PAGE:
TV presenter Eilidh Barbour was among guests who left Sunday’s Scottish Football Writers’ Association gala dinner in Glasgow because of a sexist speech made by a man at the event.
Barbour, who has worked as a broadcaster for the likes of BBC and Sky Sports, tweeted that she had “never felt so unwelcome in the industry” and stressed that there was still a lot of work to be done with regard to gender equality in football.
The controversy arose after a speaker, who apparently works professionally on the after-dinner speaking circuit, made a string of jokes that were deemed “sexist and racist” by members of the audience.
The SFWA has apologised to anyone who was “offended or upset” by the speech.
What has Barbour said?
Barbour was among two tables of guests who were so offended that they walked out of the dinner in protest.
Taking to Twitter, the presenter wrote: “Never felt so unwelcome in the industry I work in than sitting at the Scottish Football Writers Awards. A huge reminder there is still so much to do in making our game an equal place #callitout #equalgame.”
Never felt so unwelcome in the industry I work in than sitting at the Scottish Football Writers Awards. A huge reminder there is still so much to do in making our game an equal place #callitout #equalgame— Eilidh Barbour 💙🤍 (@EilidhBarbour) May 8, 2022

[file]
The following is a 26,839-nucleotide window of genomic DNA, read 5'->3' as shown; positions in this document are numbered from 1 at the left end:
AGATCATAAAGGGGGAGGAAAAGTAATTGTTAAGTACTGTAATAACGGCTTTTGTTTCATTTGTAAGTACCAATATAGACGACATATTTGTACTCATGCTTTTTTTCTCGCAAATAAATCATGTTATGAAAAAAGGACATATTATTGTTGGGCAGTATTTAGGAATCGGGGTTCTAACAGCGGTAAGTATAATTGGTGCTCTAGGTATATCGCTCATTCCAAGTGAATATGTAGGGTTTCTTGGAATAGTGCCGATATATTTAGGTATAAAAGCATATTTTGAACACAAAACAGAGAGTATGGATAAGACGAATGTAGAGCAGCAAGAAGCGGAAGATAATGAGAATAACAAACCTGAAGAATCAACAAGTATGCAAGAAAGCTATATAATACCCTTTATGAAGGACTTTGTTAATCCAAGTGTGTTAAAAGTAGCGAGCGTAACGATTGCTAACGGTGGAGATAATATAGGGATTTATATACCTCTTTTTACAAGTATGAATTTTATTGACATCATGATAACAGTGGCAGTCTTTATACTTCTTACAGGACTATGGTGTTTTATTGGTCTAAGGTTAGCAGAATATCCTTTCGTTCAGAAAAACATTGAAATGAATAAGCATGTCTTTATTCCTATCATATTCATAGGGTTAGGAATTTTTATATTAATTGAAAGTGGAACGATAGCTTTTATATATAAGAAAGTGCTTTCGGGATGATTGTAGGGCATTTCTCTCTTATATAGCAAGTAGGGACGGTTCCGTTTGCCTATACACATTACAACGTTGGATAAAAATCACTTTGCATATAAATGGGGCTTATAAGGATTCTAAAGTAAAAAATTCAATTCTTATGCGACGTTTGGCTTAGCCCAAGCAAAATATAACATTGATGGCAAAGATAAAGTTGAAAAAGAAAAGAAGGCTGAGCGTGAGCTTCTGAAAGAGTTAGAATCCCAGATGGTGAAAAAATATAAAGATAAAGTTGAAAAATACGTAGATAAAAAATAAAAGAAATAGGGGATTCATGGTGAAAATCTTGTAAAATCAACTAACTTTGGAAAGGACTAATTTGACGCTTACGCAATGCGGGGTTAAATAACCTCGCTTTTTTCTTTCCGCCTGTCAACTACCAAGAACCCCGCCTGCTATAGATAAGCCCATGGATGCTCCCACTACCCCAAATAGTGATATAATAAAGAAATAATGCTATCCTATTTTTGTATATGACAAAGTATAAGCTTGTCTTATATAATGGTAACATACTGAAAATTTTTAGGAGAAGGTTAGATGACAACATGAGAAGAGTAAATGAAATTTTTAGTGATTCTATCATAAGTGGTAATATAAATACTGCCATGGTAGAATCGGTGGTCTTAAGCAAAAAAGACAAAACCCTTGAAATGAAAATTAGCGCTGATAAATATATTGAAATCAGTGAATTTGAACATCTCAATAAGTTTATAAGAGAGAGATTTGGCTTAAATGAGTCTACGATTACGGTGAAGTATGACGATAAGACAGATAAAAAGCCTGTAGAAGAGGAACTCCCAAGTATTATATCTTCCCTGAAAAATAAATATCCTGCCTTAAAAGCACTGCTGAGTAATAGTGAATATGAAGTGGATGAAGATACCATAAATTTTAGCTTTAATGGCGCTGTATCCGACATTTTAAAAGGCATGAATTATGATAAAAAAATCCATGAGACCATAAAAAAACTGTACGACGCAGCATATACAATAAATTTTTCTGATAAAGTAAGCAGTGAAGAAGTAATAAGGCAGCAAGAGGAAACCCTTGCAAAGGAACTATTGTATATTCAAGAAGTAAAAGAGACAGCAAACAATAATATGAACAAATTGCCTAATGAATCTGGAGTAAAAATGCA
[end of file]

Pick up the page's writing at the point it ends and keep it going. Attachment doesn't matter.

Meanwhile, Gabriella Bennett, who was also at the awards dinner, echoed Barbour’s feelings.
“I was at these awards tonight and sat through the same sexist and racist jokes made by a keynote speaker,” she said. “My table walked out at the same time Eilidh’s did.”
I was at these awards tonight and sat through the same sexist and racist jokes made by a keynote speaker. My table walked out at the same time Eilidh’s did https://t.co/aEAV4VqLtn— Gabriella Bennett (@palebackwriter) May 8, 2022
The journalist and author expanded on this when speaking with BBC Radio Scotland.
“I walked out after about five minutes of maybe a 20-minute speech, and within those five minutes it was rammed with sexist jokes.
“My table stood up to leave and I saw Eilidh Barbour and people on her table stand up to leave – but it’s also worth pointing out there were lots of people laughing at these jokes.
“We were two tables in an enormous room and lots of people found it really funny.”
Others offer support to Barbour
Barbour’s tweet has received more than 11,000 likes so far and many have supported her calls for making the game an equal place.
Hannah Bardell, a Member of Parliament for the Livingston constituency wrote: “Huge respect to @EilidhBarbour for taking a stand and calling it out. So sad that we still have so far to go.”
Similarly, Telegraph reporter Fiona Tomas said: “And they wonder why there aren’t more of us…sigh. Thank you @EilidhBarbour for writing this.”
Journalist Suzanne McLaughlin also came to Barbour’s support: “Solidarity with Eilidh,” she stressed. “Never ever acceptable. #callitout.”